You know who loves Jesse James right now?
Tiger Woods and John Edwards.
As you all know, Jesse James—the reality TV mechanic, not the bank robber—is married to America’s current sweetheart, Sandra Bullock. When she won an Academy Award this month for her role in The Blind Side, Bullock thanked “Helga B,” her mother, “a trailblazer who allowed me to have—that.”
She pointed to the audience as the camera panned over to James, tearful and proud, and everyone watching at home assumed she was referring to her husband. We all sighed a collective sigh.
Turns out it was a sham. Bullock moved out of her house one week later, just days before reports surfaced that James carried on an 11-month affair with Michelle “Bombshell” McGee, a tattoo fetish model, while Bullock was filming The Blind Side.
Just days after Bullock walked, James issued an apology.
The vast majority of the allegations reported are untrue and unfounded. Beyond that, I will not dignify these private matters with any further public comment. There is only one person to blame for this whole situation, and that is me. It’s because of my poor judgment that I deserve everything bad that is coming my way. This has caused my wife and kids pain and embarrassment beyond comprehension and I am extremely saddened to have brought this on them. I am truly very sorry for the grief I have caused them. I hope one day they can find it in their hearts to forgive me.
Kind of a confusing message, wouldn’t you say? Imagine if your boss confronted you about something and you said, “Most of what you just said is untrue. I don’t want to say anymore about it. I’m sorry. It’s my fault.”
On the asshole scale, James ranks somewhere between Eliot Spitzer and Tiger Woods, and well below Jon Edwards. And yet, compared to all three of these cheaters, James did what so many PR pundits advise: He wasted no time issuing a statement (unlike Tiger) that didn’t involve a weird press conference with his humiliated wife by his side (like Spitzer) and he didn’t at first deny (all) the charges (like Edwards).
So, despite his vague apology, it seems—on paper, at least—James followed the rules of public relations. And yet, when the actions of all four of these men are washed away by the fog of pop culture minutia, Woods and Spitzer will come out on top. Edwards will be the ultimate creep. And James, well, one day soon the world will return to its balance and when we refer to Jesse James we’ll mean the famous outlaw, not the reality TV star who married into Hollywood fame.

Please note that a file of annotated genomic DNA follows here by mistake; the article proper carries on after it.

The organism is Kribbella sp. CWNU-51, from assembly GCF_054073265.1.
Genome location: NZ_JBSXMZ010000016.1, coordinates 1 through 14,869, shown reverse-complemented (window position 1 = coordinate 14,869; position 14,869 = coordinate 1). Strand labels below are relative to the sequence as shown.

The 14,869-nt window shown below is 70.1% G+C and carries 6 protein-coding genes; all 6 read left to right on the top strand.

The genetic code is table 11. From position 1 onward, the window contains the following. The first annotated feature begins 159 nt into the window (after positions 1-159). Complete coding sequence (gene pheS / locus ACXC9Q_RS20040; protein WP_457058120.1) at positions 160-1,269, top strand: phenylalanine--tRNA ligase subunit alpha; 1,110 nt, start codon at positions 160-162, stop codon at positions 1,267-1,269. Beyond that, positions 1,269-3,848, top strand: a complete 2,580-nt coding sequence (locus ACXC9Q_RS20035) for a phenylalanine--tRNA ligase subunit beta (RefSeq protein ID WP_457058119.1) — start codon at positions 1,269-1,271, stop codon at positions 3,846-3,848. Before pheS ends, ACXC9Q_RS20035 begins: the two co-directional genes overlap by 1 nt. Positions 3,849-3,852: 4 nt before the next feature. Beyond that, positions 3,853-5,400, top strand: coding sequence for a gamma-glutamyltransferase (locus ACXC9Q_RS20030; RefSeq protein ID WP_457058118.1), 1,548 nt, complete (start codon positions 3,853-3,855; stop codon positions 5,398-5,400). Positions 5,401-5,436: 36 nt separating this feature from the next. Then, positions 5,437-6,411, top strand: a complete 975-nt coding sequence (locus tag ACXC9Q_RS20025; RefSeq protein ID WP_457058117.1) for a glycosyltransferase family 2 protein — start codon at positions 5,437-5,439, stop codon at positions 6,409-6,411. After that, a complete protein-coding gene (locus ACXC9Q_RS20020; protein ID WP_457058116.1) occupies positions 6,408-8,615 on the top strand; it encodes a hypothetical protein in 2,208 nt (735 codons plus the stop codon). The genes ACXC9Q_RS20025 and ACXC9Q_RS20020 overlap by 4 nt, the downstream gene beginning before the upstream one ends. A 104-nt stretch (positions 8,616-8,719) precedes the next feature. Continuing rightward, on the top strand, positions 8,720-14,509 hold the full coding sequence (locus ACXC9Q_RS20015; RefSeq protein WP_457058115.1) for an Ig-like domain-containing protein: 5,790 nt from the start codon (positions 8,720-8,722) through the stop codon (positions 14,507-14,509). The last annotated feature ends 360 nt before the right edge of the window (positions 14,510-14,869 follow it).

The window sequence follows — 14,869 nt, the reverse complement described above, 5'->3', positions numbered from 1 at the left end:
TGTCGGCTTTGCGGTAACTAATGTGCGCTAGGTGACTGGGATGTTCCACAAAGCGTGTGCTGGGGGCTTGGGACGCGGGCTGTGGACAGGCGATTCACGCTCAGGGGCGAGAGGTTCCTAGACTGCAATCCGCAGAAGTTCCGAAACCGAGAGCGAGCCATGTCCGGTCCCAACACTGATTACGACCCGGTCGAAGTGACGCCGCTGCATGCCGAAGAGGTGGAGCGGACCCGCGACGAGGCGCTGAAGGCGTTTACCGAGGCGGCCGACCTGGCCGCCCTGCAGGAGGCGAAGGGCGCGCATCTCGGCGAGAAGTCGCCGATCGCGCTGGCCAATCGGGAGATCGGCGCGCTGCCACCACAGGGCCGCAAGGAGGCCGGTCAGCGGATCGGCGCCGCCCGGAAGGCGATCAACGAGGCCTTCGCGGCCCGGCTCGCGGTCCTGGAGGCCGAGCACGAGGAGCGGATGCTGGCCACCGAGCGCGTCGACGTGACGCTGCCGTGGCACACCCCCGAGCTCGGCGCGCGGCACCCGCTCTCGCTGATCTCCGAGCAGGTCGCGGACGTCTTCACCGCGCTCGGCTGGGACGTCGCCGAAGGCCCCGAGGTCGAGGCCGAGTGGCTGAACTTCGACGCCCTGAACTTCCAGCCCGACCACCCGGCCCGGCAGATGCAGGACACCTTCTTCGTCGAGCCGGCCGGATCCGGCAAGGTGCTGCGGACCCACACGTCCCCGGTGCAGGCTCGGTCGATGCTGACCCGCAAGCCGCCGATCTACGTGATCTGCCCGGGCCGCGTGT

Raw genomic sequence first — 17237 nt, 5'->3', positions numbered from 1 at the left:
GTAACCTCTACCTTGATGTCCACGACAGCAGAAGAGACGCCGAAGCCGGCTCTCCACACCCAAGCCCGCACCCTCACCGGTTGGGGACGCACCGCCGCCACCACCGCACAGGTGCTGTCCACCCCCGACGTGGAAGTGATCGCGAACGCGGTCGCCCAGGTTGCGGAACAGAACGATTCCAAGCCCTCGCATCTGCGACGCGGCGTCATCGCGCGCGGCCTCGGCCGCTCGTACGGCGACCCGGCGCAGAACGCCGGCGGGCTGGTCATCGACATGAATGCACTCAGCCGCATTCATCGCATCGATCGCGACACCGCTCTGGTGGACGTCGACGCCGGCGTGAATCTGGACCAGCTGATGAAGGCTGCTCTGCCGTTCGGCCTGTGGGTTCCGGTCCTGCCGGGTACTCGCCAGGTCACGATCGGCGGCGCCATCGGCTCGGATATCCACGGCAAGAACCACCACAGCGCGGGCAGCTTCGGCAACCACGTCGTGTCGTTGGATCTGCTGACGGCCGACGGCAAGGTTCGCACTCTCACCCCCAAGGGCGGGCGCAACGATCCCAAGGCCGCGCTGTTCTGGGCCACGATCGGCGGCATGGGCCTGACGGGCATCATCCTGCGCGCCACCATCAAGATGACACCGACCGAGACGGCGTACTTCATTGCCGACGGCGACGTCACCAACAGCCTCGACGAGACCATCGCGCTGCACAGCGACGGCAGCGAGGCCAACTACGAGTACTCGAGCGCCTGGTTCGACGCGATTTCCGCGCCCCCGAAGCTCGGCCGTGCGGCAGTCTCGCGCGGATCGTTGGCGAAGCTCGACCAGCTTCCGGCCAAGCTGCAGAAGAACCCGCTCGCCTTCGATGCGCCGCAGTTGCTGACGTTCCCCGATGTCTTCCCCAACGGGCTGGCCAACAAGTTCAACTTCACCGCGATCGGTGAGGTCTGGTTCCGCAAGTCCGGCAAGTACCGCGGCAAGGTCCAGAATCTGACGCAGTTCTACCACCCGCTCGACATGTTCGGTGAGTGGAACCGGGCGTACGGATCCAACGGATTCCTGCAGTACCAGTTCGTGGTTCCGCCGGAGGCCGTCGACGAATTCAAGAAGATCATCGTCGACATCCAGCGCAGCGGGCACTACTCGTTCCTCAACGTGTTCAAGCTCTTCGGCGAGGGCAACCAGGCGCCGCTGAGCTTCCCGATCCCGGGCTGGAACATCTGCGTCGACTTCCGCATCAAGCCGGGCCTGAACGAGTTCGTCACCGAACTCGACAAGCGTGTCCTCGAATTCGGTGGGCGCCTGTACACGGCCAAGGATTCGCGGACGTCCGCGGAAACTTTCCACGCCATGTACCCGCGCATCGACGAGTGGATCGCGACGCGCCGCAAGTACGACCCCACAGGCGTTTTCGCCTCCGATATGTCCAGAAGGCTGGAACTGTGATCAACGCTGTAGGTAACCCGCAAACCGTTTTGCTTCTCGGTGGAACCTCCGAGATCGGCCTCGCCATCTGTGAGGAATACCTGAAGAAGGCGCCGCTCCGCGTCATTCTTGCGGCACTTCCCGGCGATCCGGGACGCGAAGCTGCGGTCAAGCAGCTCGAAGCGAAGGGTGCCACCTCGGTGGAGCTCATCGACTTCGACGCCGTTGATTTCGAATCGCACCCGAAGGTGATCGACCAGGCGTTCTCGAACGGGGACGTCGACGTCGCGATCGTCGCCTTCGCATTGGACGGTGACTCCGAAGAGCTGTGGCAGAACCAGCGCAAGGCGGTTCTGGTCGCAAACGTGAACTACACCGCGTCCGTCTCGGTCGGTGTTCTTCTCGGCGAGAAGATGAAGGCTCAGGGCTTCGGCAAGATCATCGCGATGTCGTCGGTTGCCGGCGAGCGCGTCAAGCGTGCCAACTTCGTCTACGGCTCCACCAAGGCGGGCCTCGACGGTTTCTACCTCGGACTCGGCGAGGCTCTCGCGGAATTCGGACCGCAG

Spitzer and Woods have a talent or knack or whatever you want to call it that will shine through their boorish behavior, for better or for worse. When Tiger returns to the golf course for next month’s Masters Tournament, he’ll sink an amazing putt or drive the ball a mile and we’ll all lament the many months golf suffered without his presence.
Meanwhile, Spitzer, the man who took on Wall Street as attorney general of New York, will come riding on to the political scene, reformed and rejuvenated, ready to take on the greedy capitalists. He’s already taken incremental steps towards this comeback: writing a column for Slate.com and appearing on talk shows to discuss politics, not his affair with a prostitute.
Americans won’t forgive their behavior; we’ll forget it, conveniently.
James might be a talented mechanic, but he’s also a reality TV star. And they are disposable. No PR pro in the world could bring him back from the brink.